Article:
Furthermore, the first layer system may be a thin-film layer system in order to produce color-shift effects, which are dependent on the viewing angle, by means of interference.

Layers which produce color changes have a thickness d=λ/4 or d=λ/2, where λ is the wavelength of the incident light.

It is also possible to form the thin-film layer system from a sequence of high-diffractive-index and low-diffractive-index layers. Layers such as these are also referred to as HRI (high refractive index) layers and LRI (low refractive index) layers, respectively. The greater the number of layers that are chosen, the more sharply the wavelength of the color change effect can be set. In this case, it is particularly advantageous for a thin-film layer system such as this to be formed from two to ten layers (even-number variants) or three to nine layers (odd-number variants).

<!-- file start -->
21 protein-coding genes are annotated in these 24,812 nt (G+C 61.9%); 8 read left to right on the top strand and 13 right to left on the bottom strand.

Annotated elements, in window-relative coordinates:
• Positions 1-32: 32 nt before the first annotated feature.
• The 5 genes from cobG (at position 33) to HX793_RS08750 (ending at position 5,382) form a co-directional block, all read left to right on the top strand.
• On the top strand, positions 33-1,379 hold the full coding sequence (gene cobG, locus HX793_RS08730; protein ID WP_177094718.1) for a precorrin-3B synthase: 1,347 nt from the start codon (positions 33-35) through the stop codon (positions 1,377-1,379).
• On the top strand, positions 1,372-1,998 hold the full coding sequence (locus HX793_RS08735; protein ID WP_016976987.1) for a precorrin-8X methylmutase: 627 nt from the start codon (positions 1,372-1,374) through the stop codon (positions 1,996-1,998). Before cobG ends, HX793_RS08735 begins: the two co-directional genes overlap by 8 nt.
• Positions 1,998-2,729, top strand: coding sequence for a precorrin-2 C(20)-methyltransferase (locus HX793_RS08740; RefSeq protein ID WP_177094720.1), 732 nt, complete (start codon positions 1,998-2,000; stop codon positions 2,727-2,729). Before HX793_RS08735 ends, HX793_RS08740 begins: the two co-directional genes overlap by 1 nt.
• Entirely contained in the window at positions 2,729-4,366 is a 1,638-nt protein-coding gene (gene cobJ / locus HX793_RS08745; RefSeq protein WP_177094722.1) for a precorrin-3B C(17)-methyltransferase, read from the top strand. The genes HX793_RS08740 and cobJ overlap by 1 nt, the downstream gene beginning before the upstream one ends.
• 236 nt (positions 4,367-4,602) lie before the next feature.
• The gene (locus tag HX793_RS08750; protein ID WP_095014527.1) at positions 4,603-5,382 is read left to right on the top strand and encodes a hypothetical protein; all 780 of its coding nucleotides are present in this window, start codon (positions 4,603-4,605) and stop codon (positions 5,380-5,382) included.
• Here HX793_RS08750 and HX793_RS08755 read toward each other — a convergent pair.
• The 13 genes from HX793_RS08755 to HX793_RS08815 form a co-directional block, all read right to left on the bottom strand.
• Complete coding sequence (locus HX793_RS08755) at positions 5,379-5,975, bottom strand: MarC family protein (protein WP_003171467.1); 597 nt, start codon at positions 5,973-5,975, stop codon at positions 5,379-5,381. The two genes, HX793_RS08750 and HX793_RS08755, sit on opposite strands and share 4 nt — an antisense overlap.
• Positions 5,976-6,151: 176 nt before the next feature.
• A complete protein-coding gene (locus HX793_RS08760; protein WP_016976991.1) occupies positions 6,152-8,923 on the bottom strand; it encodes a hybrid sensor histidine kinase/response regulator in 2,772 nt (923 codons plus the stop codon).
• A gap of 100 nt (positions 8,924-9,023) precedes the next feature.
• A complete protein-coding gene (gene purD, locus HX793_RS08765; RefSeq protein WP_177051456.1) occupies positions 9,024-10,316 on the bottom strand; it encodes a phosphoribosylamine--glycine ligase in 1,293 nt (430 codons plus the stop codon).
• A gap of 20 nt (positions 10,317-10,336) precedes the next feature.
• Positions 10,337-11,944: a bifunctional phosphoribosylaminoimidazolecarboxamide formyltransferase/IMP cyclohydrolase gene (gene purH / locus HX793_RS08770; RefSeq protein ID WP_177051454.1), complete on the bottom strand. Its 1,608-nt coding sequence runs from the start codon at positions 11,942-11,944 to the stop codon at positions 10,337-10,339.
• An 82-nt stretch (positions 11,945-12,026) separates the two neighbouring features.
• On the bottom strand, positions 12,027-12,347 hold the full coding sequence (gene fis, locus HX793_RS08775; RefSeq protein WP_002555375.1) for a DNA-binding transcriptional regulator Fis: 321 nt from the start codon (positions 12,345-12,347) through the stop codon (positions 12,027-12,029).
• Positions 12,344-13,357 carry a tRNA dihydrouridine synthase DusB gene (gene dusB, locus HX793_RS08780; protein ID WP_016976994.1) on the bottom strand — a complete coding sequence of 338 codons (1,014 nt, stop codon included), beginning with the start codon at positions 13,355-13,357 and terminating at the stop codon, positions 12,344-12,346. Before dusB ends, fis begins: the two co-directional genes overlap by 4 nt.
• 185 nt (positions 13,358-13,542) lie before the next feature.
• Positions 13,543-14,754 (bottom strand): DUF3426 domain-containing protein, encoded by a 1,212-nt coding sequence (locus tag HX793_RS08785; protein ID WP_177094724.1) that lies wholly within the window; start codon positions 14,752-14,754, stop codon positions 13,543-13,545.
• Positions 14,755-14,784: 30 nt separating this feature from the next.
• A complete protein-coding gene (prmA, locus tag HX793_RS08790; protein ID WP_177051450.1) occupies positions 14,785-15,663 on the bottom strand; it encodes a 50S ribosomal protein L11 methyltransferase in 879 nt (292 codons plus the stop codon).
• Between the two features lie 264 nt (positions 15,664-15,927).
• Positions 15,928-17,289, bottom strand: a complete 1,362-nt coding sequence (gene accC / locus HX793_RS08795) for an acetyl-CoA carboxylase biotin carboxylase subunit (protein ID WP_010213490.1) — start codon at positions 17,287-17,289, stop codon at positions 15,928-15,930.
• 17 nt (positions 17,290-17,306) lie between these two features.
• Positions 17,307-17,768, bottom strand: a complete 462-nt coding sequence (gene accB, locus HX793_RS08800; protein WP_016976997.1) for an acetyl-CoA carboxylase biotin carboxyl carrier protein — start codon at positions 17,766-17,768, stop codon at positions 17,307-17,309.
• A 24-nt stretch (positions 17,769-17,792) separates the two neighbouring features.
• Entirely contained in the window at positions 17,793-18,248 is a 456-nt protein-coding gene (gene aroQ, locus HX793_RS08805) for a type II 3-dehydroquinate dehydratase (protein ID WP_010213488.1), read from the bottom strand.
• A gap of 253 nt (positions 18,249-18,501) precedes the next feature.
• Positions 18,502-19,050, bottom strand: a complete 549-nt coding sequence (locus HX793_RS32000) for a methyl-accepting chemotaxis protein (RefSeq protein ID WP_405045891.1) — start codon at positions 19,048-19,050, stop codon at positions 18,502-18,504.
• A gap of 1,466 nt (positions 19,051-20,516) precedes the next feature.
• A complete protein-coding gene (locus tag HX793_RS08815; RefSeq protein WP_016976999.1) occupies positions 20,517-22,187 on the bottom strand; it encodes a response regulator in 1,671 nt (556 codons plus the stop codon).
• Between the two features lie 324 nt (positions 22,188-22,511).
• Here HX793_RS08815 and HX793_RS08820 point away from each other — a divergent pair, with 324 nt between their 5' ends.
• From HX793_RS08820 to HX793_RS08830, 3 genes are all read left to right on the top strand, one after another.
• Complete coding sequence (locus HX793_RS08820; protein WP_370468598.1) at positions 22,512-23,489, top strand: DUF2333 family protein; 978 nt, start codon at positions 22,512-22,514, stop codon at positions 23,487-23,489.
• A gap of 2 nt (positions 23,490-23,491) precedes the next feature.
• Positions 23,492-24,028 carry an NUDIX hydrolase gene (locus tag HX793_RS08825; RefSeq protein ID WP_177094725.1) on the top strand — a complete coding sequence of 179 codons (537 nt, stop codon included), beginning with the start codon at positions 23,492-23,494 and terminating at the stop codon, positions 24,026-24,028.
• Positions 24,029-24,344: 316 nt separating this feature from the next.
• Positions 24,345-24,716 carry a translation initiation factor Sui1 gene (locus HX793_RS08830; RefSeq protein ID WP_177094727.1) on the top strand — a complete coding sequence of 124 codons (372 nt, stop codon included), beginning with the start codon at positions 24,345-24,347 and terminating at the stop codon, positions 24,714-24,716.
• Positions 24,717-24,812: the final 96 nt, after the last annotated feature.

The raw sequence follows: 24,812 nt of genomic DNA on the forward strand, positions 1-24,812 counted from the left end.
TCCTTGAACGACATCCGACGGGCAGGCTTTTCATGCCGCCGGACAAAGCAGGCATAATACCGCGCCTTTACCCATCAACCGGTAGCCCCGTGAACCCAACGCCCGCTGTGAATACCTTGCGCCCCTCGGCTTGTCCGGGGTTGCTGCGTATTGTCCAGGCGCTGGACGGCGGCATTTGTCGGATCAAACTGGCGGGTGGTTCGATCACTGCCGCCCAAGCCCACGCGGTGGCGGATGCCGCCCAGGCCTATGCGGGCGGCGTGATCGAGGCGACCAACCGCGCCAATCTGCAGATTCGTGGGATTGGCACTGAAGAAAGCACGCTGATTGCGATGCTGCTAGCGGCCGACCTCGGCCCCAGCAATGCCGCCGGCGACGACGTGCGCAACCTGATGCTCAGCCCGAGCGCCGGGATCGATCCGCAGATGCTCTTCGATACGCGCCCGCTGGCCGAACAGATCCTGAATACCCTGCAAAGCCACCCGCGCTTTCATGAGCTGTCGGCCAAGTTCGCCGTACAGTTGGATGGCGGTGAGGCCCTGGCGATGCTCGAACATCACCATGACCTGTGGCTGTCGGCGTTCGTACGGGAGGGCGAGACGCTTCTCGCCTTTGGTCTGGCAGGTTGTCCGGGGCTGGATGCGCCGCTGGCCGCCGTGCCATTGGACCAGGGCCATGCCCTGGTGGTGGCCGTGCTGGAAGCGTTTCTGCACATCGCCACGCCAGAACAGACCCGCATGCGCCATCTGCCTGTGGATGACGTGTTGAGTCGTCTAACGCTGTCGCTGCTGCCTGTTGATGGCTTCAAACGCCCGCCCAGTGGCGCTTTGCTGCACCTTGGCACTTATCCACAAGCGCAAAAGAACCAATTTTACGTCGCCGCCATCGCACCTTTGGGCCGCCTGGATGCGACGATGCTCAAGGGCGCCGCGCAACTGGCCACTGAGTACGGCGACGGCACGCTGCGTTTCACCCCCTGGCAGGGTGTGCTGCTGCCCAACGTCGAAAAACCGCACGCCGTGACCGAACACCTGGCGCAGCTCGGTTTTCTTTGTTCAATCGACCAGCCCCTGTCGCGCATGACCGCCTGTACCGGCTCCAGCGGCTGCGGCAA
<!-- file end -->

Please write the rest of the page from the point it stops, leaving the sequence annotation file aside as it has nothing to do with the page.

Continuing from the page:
The first layer system may also be a layer system which has a cholesteric liquid-crystal-layer and an absorption layer. A layer system such as this has a color shift effect which is dependent on the viewing angle, in a similar manner to that of a thin-film layer system.